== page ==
New York’s Oscar Wilde Bar: A Victorian Wonderland
Most bars have a theme of some sort. It can be an Irish pub, a Wild West bar, a “roadhouse,” etc. But you don’t see to many Victorian-inspired bars, and you certainly don’t see any that take a Victorian theme to quite the extreme that Oscar Wilde, a new bar that recently opened in New York City, does.
The large bar is actually home to the largest (actual) bar in New York City; it’s 118.5 feet long, and snakes from the very front of the bar to the very back. And it’s not even the only bar in the room; there’s another on the other side. When we recently visited after work one weeknight, the place was completely packed; the bars, high-tops, standing room, and rear dining room were all occupied, so if you’re planning on checking it out for yourself, we suggest you get there early.
And check it out you should. There’s no other bar quite like Oscar Wilde. It’s absolutely packed, from floor to ceiling, with antique furnishings, decorative items, art, and ephemera, much of it from the time of the iconoclastic Irish writer. Among hundreds of other vintage knick-knacks, there’s a French fireplace from the 1840s, a life-size bronze statue of Wilde himself perched at the head of the bar, an 1884 English grandfather clock, fireplace inlay from the 1700s, a Parisian china cabinet, porcelain from Gosford Castle, wood paneling from Ireland’s Hope Castle, Welsh wainscoting, bronze table bases and Carrara marble table- and bartops, Parisian newspaper holders, Welsh chandeliers, an 1819 player piano, WWII-era Argentinian dining room doors, Milanese stained glass, and a two-tiered Victorian Gothic lamp from Paris. There are also no less than 26 antique clocks to be found, all of them set to 1:50, the time that Oscar Wilde died; in here, time really does stand still. If you’re having trouble wrapping your head around all of this, I suggest you take a look at the online photo gallery.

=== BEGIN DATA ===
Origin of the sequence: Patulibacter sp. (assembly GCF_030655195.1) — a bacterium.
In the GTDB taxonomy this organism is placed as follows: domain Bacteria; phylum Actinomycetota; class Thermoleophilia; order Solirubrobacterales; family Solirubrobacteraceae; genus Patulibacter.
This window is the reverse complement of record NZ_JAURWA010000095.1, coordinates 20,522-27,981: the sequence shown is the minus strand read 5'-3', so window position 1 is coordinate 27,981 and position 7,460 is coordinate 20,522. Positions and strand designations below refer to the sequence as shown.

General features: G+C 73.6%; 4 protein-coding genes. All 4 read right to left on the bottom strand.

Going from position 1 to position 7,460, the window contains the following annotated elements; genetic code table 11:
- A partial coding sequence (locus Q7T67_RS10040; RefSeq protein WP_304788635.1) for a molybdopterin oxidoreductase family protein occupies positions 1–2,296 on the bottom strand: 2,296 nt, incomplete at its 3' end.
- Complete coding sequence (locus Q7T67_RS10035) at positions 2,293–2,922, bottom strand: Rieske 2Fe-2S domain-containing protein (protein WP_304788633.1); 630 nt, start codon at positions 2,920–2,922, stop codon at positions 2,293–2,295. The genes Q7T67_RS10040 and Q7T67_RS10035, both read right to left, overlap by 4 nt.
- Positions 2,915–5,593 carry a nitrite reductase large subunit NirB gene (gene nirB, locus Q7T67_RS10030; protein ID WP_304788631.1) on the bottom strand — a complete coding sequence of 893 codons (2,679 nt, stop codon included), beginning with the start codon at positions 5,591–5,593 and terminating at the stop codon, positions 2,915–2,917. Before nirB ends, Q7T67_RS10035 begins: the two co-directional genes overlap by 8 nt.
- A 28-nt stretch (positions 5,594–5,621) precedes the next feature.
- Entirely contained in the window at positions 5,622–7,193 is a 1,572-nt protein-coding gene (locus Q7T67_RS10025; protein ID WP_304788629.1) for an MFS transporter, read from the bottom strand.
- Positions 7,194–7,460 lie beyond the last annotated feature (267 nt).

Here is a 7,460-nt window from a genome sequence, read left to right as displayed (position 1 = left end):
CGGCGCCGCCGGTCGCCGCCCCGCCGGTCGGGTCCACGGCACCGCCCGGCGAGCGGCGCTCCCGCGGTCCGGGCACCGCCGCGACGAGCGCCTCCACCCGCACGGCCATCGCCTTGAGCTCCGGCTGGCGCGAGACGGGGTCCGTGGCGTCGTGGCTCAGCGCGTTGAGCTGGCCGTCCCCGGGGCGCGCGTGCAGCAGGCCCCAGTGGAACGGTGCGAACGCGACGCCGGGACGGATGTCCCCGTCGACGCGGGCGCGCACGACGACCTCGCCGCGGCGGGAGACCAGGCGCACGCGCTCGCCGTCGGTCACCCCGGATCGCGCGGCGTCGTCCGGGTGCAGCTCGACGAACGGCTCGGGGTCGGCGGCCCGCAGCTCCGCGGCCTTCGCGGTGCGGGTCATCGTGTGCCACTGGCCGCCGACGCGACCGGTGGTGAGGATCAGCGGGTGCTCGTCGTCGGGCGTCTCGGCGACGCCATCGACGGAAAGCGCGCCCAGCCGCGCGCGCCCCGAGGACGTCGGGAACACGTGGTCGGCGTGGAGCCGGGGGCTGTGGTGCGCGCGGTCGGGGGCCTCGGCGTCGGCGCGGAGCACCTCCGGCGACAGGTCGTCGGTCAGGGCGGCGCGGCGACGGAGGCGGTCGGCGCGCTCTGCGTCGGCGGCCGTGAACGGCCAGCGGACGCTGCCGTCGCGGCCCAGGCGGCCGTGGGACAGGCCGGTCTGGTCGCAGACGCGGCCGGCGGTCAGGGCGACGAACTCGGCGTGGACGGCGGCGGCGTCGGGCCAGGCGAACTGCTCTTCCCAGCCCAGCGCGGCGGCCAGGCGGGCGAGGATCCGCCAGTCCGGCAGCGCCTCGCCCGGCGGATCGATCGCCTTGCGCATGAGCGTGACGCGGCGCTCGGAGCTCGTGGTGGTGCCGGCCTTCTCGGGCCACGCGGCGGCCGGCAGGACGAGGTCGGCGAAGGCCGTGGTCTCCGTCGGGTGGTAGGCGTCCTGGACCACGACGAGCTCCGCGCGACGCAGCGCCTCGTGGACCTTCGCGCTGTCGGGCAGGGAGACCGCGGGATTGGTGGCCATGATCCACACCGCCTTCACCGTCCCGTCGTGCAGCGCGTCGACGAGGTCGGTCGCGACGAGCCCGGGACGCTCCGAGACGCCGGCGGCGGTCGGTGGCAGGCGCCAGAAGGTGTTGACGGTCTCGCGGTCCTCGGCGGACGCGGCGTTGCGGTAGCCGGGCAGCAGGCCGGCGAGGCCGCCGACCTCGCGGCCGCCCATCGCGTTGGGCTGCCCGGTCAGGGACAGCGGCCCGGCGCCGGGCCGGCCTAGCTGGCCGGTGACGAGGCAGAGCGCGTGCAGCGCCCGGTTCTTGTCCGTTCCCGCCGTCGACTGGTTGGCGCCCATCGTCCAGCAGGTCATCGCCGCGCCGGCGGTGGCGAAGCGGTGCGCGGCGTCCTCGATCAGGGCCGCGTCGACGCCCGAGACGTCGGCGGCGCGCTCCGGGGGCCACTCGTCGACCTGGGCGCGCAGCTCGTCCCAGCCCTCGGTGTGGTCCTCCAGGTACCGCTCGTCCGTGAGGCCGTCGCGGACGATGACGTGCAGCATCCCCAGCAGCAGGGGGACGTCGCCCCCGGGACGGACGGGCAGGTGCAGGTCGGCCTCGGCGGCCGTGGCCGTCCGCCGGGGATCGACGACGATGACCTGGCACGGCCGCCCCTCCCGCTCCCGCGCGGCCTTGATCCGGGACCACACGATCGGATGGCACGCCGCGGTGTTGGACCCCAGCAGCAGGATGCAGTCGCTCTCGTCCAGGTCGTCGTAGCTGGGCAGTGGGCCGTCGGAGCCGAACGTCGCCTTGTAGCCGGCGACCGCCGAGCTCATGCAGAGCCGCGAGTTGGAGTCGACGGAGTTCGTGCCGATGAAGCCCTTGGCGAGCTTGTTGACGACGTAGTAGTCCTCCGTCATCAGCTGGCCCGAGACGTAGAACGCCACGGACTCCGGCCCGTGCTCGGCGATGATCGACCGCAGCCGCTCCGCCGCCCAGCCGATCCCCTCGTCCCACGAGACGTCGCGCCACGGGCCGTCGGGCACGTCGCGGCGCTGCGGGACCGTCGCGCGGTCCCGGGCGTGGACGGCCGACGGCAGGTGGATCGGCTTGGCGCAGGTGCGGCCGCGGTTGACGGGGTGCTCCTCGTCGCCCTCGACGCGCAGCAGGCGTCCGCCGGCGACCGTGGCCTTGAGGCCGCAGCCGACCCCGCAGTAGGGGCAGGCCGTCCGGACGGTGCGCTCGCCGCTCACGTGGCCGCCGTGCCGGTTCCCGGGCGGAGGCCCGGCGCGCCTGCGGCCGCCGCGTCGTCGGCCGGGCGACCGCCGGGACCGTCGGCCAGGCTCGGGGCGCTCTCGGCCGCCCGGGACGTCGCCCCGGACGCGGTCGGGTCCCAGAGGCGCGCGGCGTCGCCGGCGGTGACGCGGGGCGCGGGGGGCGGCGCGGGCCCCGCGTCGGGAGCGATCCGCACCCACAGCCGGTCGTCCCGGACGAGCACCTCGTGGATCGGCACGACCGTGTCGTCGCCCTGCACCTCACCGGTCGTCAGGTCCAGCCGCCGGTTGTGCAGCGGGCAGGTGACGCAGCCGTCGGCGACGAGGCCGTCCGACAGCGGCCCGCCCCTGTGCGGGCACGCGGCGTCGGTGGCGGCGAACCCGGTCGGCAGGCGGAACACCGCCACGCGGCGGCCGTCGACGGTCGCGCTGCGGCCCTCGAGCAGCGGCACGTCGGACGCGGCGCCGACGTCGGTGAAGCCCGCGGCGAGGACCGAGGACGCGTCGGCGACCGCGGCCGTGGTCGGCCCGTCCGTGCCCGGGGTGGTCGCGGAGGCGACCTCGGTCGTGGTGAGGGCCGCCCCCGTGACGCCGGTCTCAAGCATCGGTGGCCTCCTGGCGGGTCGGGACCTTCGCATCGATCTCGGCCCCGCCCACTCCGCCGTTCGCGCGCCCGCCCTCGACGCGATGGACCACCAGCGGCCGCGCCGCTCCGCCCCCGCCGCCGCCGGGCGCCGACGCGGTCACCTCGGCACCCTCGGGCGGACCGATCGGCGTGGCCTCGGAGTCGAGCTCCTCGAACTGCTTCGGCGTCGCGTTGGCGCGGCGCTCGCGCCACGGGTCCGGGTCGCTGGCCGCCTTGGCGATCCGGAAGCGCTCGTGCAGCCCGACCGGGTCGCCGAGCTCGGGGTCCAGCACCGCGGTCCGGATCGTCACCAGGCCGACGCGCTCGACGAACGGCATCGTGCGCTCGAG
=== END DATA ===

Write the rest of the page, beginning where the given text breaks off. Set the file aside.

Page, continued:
Once you’ve staked out a spot and taken in your lavish surroundings, you’ll probably be in the mood for a cocktail, and the ones here are in turns classic and creative. They’re divided into four sections: Victorian, Prohibition, Wise Guys, and Seasonal. Victorian cocktails include 50 Shades of Dorian Gray (gin, cherry liqueur, Chinese five spice, and citrus) and Oscar Wilde’s Potent Elixir (cognac, gin, Guinness syrup, cassis, lavender bitters, Champagne); Prohibition cocktails include the classic Bee’s Knees (gin, honey, lemon, block ice, and a lemon twist) and a Prohibition Manhattan (rye, Carpano Antica, Angostura bitters, and a cherry) served in a tea cup; Wise Guys include El Heffe (mezcal, ancho verde, suze, lime, and jalapeño) and My Bookie’s Wife’s Cocktail (vodka, elderflower liqueur, rosé wine, grapefruit, and Peychaud’s bitters); and Seasonal options include a watermelon margarita and a strawberry Moscow Mule. Of the cocktails we sampled, all were expertly prepared, well-balanced, and served in a variety of creative glassware.
There’s also plenty to eat. Starters include lamb sliders, fried calamari, Buffalo cauliflower, “banger in a basket,” curry chicken wings, and lamb tartare; and entrées include a cheeseburger, chicken breast, broccoli guacamole, striped bass, oxtail cottage pie, a grilled cheese with Irish Cheddar, and moules frites with bacon and brandy. It’s an approachable menu with relatively simple preparations, but we enjoyed everything we tried: The banger in a basket was an Irish sausage wrapped in puff pastry and served with Worcestershire ketchup, and made for ideal drinking food (thoughwe would have preferred it served with mustard instead of ketchup); lamb tartare was rich and flavorful; broccomole was very finely puréed, but the broccoli gave it an interesting twist; the burger was nicely cooked and warranted no complaints; and I was pleasantly surprised by the chicken breast, which had a nice crispy skin and was perfectly complemented by Anaheim pepper purée, colcannon, and a very flavorful pan sauce.
If you’re planning on eating dinner, I suggest you ask for a table in the back dining room, which is removed from all the craziness of the bar area; the chairs at the bar high-tops were also pretty uncomfortable. Even though the bar was a madhouse, service was on-point and we never felt as if we’d been forgotten.
Should you decide to visit Oscar Wilde, prepare yourself for an experience that can seem a little overwhelming at times, like a Victorian phantasmagoria that takes you in its clutches from the moment you walk through the doors. Our suggestion? Just go with it. Grab a seat at the bar, have a couple cocktails, then go exploring.